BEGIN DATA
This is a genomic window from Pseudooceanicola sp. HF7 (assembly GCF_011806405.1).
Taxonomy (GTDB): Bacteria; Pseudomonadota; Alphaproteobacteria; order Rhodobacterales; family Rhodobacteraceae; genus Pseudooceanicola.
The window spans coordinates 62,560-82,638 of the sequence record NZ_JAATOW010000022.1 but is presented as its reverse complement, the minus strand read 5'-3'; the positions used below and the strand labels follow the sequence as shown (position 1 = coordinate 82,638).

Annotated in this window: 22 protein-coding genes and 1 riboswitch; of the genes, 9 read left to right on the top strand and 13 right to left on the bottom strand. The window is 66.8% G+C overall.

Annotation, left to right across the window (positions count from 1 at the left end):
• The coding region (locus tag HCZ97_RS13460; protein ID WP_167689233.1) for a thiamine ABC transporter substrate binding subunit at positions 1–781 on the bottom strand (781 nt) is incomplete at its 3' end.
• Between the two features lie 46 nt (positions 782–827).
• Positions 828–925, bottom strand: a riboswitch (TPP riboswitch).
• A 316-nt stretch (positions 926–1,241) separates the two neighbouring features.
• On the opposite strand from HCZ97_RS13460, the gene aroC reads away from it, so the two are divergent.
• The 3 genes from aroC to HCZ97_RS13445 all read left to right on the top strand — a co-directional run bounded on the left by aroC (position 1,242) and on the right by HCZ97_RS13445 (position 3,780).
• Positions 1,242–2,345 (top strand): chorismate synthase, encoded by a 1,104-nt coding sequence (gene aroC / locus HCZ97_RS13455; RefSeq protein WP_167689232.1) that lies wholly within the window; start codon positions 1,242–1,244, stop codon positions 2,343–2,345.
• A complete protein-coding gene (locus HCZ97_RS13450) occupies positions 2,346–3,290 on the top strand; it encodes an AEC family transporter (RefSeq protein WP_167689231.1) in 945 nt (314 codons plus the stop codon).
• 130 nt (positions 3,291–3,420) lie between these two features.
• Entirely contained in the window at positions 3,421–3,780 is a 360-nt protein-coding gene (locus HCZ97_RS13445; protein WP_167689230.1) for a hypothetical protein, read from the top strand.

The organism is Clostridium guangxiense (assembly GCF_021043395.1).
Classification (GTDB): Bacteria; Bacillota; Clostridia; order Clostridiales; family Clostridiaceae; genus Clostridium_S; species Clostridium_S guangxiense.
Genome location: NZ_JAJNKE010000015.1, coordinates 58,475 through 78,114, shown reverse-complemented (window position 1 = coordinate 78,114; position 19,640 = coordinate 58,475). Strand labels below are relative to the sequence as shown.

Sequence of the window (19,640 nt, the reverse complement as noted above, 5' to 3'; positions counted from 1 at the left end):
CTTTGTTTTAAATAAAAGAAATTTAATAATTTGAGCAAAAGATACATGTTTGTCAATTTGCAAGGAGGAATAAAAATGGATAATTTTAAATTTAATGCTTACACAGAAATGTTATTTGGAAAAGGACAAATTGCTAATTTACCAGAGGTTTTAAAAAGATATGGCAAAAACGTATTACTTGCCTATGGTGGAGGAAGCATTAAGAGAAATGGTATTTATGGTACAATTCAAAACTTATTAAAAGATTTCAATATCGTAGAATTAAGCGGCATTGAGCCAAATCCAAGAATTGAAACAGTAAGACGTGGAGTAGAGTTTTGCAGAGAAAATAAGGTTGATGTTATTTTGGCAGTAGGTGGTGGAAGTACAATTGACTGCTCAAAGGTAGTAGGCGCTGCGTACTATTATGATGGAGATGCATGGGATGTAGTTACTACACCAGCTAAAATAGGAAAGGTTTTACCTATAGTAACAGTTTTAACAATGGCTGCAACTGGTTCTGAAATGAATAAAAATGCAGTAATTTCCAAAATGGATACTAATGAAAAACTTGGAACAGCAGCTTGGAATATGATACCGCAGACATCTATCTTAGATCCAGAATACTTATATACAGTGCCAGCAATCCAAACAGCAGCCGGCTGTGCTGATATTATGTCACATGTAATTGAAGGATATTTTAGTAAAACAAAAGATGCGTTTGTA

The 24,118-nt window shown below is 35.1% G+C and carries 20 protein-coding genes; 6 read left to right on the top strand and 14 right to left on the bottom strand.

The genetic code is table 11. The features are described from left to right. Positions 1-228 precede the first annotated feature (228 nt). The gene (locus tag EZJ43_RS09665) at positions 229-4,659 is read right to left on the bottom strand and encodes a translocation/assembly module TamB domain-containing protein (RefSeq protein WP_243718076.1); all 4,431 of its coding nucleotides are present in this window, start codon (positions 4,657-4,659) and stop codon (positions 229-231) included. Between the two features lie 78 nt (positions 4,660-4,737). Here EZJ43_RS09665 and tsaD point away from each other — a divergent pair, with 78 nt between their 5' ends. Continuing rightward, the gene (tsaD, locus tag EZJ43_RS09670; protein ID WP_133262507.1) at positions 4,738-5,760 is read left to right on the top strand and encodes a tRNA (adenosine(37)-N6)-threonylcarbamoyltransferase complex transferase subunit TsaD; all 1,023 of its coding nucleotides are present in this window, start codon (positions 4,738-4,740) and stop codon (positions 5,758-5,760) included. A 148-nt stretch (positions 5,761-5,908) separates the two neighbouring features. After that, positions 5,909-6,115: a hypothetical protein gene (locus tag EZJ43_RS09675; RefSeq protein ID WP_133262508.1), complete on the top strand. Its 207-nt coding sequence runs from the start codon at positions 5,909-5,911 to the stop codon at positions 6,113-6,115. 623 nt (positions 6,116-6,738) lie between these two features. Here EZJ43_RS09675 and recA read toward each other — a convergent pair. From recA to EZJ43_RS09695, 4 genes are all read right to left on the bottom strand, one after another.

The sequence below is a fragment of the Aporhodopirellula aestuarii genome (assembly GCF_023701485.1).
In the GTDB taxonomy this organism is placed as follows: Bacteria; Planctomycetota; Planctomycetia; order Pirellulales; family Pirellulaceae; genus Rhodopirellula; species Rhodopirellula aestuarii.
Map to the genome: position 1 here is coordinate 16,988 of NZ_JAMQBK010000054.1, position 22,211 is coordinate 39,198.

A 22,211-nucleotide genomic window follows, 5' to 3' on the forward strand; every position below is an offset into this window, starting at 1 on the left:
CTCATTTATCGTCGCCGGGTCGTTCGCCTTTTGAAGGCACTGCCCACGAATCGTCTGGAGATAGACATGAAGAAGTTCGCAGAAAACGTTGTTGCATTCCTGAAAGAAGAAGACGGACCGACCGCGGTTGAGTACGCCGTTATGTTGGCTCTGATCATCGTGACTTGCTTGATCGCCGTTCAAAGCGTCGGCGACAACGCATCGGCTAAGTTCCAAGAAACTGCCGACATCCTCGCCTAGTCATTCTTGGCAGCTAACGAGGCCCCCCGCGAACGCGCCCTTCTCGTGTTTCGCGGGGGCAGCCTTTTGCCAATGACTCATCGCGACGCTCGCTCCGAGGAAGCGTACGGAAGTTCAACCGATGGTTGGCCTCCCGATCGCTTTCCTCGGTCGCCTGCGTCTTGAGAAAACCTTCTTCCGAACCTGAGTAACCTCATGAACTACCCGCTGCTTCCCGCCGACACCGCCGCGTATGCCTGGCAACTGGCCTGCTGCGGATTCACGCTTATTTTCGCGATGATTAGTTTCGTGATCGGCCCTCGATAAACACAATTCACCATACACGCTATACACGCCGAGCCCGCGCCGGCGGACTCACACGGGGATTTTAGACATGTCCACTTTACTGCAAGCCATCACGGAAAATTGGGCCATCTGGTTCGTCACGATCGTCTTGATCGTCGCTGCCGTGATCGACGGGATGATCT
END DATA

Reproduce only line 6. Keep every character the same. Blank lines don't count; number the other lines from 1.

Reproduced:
• The coding region (locus tag HCZ97_RS13460; protein ID WP_167689233.1) for a thiamine ABC transporter substrate binding subunit at positions 1–781 on the bottom strand (781 nt) is incomplete at its 3' end.